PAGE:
You would know if you suffered from hearing loss, right? Well, not always. There is something known as hidden hearing loss, and many of us may be living with it and not even know it. Here’s an example of hidden hearing loss: you’re out at a restaurant with friends and are having a difficult time following along with the conversation because you’re having trouble hearing the words being said.
Hidden hearing loss can often go undetected in traditional hearing tests.
During a hearing test, a person listens to sounds at different frequencies, and they signal whether they’ve heard it. If not, it signifies hearing loss.
Hearing loss has been believed to occur when the tiny hair cells in the ears die off, which causes the vibrations and electrical signals to have a difficult time making their way to the brain to be processed.
Other research has found that before sensory cells become damaged, connections to nerve fibers could disappear through loud noise exposure, which can go undetected on a standard hearing test.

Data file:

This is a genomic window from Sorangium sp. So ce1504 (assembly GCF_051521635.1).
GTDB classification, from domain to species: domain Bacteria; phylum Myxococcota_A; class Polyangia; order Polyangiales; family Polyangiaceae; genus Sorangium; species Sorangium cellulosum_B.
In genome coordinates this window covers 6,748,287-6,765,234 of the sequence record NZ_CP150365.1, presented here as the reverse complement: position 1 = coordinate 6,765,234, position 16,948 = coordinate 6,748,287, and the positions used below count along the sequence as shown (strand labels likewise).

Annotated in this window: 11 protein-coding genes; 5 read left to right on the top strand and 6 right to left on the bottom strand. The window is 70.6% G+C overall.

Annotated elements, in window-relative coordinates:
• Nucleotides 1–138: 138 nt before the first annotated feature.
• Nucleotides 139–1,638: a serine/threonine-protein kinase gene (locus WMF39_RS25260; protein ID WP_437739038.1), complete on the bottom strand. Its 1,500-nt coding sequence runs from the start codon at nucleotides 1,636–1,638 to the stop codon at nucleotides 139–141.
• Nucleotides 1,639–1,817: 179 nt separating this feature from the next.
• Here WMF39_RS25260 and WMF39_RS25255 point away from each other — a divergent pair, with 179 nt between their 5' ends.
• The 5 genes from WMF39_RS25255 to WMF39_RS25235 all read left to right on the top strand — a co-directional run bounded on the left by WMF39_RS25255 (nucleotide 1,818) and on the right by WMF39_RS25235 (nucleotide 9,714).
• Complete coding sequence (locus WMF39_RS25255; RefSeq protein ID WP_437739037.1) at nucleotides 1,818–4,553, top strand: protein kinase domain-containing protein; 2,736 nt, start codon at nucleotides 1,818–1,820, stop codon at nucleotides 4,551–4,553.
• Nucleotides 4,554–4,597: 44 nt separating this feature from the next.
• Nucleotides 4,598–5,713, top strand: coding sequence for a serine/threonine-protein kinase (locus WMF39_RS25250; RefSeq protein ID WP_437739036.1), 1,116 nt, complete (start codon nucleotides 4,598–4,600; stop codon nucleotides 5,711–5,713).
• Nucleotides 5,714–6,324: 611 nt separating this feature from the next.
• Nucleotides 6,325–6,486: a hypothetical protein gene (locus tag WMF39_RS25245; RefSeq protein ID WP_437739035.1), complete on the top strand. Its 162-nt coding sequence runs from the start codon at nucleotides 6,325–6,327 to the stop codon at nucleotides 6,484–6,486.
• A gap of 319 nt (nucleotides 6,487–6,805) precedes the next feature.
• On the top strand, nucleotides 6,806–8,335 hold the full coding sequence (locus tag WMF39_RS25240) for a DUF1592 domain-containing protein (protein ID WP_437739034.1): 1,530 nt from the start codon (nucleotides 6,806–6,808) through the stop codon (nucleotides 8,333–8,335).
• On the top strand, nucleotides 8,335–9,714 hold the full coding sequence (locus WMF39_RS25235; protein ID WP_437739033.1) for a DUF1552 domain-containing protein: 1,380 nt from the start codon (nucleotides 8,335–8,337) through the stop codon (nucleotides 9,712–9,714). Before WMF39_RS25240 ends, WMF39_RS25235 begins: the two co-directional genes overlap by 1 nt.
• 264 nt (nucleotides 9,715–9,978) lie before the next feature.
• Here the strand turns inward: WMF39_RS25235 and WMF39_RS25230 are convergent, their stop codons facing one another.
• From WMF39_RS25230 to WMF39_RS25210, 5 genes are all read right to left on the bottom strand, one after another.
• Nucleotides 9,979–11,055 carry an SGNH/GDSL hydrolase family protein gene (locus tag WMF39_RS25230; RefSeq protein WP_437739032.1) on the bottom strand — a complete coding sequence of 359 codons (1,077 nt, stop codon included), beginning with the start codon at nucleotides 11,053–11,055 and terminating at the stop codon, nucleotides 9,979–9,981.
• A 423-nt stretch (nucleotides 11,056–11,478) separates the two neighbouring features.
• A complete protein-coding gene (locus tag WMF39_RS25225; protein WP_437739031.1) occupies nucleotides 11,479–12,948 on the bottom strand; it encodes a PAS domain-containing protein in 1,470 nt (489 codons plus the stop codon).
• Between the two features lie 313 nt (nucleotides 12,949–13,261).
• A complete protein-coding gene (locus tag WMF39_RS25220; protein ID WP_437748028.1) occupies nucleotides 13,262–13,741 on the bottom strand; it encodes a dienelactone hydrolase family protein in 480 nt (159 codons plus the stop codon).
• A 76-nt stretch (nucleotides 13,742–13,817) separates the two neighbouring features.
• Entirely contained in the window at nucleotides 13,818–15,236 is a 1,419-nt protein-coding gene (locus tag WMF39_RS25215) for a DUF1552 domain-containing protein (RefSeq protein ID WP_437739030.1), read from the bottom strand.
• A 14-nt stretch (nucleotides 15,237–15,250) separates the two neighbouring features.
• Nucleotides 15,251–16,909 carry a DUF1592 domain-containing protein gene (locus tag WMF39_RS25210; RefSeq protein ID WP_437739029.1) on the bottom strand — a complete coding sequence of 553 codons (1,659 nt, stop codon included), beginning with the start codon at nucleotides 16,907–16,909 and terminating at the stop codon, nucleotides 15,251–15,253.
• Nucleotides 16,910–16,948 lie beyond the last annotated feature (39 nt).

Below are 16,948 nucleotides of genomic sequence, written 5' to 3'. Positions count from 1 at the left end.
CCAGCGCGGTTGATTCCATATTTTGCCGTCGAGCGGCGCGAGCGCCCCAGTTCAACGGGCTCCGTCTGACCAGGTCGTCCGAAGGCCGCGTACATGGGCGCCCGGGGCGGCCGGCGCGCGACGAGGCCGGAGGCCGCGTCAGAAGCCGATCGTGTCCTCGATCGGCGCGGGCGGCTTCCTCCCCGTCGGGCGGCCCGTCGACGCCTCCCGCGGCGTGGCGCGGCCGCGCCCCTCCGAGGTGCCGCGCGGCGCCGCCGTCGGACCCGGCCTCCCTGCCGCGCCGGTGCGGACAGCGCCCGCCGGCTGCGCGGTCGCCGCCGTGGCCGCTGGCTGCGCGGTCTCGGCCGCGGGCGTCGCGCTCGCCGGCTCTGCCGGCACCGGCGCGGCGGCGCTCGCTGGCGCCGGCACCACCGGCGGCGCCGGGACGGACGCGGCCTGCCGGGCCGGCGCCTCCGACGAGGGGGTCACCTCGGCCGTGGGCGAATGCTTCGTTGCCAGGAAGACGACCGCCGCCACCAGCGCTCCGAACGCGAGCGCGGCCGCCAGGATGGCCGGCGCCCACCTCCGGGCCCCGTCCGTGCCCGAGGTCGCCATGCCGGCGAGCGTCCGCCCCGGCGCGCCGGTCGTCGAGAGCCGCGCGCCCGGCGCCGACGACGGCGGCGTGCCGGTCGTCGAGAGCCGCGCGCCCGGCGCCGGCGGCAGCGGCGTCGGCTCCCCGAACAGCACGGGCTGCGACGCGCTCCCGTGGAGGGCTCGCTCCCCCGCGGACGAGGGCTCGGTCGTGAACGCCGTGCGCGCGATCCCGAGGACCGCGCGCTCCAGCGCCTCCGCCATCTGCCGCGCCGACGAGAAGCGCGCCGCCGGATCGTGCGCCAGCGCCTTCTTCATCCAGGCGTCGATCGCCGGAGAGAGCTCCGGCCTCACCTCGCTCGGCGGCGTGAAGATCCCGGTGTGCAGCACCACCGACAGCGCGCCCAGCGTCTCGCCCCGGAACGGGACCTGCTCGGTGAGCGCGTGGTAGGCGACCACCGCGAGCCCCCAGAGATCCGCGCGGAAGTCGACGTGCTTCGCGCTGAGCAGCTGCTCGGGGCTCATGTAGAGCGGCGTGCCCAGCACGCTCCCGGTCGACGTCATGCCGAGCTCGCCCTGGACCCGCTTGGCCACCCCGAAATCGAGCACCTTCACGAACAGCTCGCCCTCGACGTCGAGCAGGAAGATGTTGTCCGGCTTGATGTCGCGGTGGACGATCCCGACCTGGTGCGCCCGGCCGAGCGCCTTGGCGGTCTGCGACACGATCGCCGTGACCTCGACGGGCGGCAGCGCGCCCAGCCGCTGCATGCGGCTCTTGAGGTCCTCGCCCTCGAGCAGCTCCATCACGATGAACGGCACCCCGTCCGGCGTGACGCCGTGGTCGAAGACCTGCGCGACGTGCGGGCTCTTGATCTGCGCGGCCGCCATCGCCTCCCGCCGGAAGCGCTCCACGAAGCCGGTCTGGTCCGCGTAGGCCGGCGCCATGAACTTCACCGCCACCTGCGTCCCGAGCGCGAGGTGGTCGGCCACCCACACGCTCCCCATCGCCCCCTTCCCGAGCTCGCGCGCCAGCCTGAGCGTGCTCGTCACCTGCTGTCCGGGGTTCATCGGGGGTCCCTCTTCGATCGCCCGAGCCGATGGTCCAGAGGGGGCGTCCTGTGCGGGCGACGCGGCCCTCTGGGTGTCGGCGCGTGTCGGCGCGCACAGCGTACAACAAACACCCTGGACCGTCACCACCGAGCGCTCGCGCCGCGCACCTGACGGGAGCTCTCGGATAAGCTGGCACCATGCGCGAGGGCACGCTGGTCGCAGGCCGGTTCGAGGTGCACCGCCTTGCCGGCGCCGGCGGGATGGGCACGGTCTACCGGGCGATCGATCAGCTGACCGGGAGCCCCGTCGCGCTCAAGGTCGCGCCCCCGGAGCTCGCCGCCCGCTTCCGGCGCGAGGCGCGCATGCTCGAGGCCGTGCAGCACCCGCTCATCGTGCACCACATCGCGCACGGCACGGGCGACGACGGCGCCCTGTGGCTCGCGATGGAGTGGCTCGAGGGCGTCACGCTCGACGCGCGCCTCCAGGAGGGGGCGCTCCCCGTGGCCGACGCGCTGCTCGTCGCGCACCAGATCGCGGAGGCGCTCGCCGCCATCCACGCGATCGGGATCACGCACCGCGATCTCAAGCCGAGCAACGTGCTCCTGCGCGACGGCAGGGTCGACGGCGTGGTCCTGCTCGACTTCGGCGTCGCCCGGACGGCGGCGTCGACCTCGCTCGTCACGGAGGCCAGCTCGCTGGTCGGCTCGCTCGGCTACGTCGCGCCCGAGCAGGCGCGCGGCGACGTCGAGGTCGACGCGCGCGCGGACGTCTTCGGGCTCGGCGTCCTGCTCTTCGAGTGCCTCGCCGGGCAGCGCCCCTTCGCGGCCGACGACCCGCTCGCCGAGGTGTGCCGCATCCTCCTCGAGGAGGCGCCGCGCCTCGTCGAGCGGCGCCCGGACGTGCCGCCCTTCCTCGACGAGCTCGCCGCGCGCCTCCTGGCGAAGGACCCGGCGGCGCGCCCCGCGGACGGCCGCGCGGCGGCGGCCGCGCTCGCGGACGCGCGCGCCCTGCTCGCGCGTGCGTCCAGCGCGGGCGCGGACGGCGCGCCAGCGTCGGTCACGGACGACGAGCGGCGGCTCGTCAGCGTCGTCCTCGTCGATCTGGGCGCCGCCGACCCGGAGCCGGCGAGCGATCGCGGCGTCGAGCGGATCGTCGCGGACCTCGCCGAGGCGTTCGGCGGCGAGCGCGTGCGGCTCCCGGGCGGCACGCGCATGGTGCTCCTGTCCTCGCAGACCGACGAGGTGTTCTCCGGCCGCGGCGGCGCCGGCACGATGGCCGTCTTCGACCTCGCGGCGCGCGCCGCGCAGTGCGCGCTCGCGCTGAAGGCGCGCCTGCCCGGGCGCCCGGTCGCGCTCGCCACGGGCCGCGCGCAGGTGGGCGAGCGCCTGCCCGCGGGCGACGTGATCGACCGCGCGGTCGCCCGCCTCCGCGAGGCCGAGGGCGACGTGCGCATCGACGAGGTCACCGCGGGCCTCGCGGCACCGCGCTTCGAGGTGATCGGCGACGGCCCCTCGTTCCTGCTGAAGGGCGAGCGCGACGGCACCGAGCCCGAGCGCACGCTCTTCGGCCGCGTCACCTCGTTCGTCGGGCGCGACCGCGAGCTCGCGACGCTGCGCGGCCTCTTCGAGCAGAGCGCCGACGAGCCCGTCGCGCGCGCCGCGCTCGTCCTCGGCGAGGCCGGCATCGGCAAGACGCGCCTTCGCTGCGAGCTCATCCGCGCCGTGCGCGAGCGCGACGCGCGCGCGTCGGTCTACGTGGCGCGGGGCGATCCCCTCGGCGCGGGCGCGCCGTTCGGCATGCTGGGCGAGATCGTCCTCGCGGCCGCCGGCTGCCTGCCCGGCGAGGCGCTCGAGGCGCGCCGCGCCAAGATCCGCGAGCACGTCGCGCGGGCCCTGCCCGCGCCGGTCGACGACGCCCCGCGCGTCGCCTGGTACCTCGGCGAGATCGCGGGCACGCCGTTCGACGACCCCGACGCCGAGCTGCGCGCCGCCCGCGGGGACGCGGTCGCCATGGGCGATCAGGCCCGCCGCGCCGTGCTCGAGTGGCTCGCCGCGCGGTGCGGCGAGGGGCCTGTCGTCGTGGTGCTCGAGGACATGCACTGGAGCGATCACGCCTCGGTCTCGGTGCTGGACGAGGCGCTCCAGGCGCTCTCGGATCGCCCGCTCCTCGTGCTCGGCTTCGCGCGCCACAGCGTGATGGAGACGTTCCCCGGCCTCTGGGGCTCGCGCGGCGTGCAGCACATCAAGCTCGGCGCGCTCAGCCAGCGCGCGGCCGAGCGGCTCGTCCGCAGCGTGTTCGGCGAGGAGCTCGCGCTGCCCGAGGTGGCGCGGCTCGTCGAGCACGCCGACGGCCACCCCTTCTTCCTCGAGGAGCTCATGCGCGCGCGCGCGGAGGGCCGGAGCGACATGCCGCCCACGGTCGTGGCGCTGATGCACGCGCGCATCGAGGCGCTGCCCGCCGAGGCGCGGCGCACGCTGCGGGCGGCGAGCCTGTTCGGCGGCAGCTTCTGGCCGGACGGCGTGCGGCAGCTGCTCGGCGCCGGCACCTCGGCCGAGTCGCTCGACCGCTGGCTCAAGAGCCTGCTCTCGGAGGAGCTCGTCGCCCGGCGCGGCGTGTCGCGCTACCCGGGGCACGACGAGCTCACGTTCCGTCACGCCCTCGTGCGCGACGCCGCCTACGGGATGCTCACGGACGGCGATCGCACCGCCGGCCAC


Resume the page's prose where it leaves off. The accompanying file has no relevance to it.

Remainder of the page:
Researcher Dr. M. Charles Liberman explained, “We always used to think if the audiogram came back normal, your ear was undamaged. And what we and a bunch of other people have shown in animals is that that’s not true. Just detecting whether sound is there is much easier to do than to understand it.”
Their findings were observed in mice, rats, guinea pigs, chinchillas, and even monkeys. The latest study involved college students who were separated into groups. They either wore earplugs to a concert or did not. Those who did not wear earplugs scored lower on the words-in-noise recognition test.
“The idea is if you compromise the ear at a young age, then it’s possible subsequent age-related problems will be worse. Your ear will deteriorate at a faster rate,” added Liberman.
Liberman suggests you should wear earplugs when exposed to loud noises, whether that be at a show, when mowing the lawn, or using power tools. Anything that creates loud noises for a prolonged period can damage your hearing.